Smith I C – Ian C Smith

2 prose poems

In Imagination’s Lighthouse

Wind a heavyweight hullabaloo, surrounded by sea-surge, nothing dislodged on my reconnaissance, I stare back at a chill of harboured currawongs beady-eying me here in this receptor of my life’s heat.  I eat plainly, snooze through three-hourly blocks wrestling gothic dreams, jot notes of memories, some of venery, deceit, the sordor of trodden tinsel, consult an old Oxford dictionary, read.  Welcome guests, a rhapsody of writers, Boland, Erdrich, Robin Robertson, conjure me to lower their thoughts to my heart recalling scenes from my kaleidoscopic past; seeing flying fish in calm conditions before later plunging through cavernous crescendos of swells coursing the Indian Ocean; collapsing in an Aden market, coming round to fanning by Arabs in an outrage of heat, gentle contrast with tempests girdling our globe here in this citadel at Forty Degrees South.

After the blow, then wreath of cloud whiteout, three small dead sharks in my kelp-covered cove, casualties of net fishing.  I couldn’t see the fish factory for its floodlights, heard its thrumming, an invasion force before the clamorous wind chased it off.  Electronic communication limited to a forsaken spot away from comforts, also limited, sand, not sea-wyf, at scratch of day in my bed, I ritualize chores; bonfires of rubbish, smoke waft evocative, brew tea thinking of Alexander Selkirk, neither of us patient sufferers of fools.  Seldom speaking, I sometimes shout, sing, trim wild whiskers, resemble a derelict castaway by Robert Louis Stevenson, that tubercular tale-teller who sought the faraway.  The imagination in solitude salve wounds that can never heal, invisibly stitching emblazoned banners torn in battles past.  


Uniforms Interview
(With thanks to SM Chianti)

The old-timer said, the Salvation Army band played here on Friday evenings opposite the Palace Hotel, known in earlier days as The Bloodhouse for its brawling patrons after the six o’clock swill when they lined up full glasses before last drinks were served at six p.m. by law.  Those Salvos, a small group in uniform, the lasses wearing bonnets with chinstraps, brass, tambourines, sweet voices brave in belief, sang hymns of redemption in the face of drunken obscenity while I sought pleasure with the publican’s daughter in an upstairs room overlooking this same Burke Road tramline.  Our lustful antics, and believing we are happy, are things that haven’t changed.  Other familiar uniforms suggesting stories were seen in public then: nuns, nurses wearing capes, scouts, policemen on foot, soldiers in slouch hats, sailors, including merchant seamen, the blue-grey of air force personnel.  Now, everybody’s dress, though gaudy, seems anonymous, the mysterious niqab, which resembles nuns’ garb, one of few exceptions although xenophobes’ reactions to these back then would have been more widespread, even uglier than today’s.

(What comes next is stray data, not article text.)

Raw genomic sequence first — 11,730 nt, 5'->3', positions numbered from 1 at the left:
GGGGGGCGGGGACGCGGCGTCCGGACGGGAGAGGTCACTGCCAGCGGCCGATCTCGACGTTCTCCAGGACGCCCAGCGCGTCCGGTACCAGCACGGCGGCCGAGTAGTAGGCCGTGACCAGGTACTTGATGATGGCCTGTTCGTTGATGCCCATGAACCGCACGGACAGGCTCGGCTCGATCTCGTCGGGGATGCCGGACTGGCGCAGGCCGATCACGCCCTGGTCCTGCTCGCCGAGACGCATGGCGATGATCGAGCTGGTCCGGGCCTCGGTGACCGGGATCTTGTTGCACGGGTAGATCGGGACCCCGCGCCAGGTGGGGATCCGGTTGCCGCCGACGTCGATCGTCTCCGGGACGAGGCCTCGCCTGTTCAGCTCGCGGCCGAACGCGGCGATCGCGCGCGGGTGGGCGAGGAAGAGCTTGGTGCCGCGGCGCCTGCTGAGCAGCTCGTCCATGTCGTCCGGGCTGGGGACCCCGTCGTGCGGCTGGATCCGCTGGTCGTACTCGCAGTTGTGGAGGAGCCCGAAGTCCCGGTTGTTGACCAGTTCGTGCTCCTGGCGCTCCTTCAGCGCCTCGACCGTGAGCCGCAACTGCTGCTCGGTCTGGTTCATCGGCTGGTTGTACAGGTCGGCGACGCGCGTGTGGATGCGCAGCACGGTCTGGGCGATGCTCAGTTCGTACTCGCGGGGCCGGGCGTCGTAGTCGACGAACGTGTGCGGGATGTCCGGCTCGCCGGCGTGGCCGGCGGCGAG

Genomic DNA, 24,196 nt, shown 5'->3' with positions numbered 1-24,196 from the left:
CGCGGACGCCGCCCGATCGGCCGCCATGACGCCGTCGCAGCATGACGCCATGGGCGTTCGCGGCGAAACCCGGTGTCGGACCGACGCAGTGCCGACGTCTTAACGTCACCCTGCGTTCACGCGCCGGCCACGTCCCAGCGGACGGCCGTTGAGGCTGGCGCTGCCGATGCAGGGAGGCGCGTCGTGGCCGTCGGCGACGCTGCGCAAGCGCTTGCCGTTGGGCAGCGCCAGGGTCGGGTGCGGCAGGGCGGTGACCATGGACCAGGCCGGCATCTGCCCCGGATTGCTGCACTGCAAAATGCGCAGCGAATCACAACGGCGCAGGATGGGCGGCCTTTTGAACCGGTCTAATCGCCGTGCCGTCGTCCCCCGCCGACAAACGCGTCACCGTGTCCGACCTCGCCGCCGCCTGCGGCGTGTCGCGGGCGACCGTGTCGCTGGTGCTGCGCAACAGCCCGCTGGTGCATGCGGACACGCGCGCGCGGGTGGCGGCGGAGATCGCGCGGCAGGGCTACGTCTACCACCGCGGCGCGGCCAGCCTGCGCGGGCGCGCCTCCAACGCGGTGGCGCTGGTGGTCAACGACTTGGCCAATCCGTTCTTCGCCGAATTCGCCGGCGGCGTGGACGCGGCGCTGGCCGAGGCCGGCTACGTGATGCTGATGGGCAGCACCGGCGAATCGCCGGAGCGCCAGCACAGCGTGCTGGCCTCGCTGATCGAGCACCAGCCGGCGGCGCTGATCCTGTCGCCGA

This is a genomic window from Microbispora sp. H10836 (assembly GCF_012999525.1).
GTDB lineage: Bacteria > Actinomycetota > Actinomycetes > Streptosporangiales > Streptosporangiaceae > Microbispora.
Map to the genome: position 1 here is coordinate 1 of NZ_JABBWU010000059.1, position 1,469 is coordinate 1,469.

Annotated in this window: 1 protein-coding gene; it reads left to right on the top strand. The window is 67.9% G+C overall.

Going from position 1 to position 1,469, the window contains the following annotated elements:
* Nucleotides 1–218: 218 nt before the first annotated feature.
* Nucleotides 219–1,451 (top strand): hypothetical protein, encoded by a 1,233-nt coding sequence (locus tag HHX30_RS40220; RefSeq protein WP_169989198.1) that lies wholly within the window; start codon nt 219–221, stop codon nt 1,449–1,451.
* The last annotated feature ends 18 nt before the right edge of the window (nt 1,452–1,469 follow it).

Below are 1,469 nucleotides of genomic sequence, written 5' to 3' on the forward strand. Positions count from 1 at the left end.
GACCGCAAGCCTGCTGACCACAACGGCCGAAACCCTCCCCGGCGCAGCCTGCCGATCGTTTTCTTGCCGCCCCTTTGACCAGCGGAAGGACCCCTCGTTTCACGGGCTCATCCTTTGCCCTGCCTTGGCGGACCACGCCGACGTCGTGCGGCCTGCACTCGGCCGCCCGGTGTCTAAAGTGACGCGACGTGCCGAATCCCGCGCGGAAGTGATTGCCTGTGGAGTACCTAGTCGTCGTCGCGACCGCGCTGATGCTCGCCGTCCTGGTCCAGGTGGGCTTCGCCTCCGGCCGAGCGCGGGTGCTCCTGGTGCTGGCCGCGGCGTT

At night we sometimes climbed a narrow stair like a priest hole to the roof where we heard the paperboy cry, Late Extra, looked down on all the glittering lights, green trams whirring and rattling to Camberwell Junction, Silver Top taxis whisking people into their futures, that great pulse of what was to happen.  We saw a satellite.  People talked about these then.  Up on the Roof became our song.  Keenly argued sport filled the following afternoon, football, horse racing – yet more uniforms – after some of us worked overtime Saturday mornings.  All sport on the same afternoon, except boxing at the House of Stoush on Friday nights which was also card night for older people.  Can you imagine that?  Everything is so much more diversified now but here is where the magical whispering of my heart returns to, these echoes of memory spread out like those dealt cards, a ruin of nostalgia.  Have you written this down?  It’ll soon be history.       




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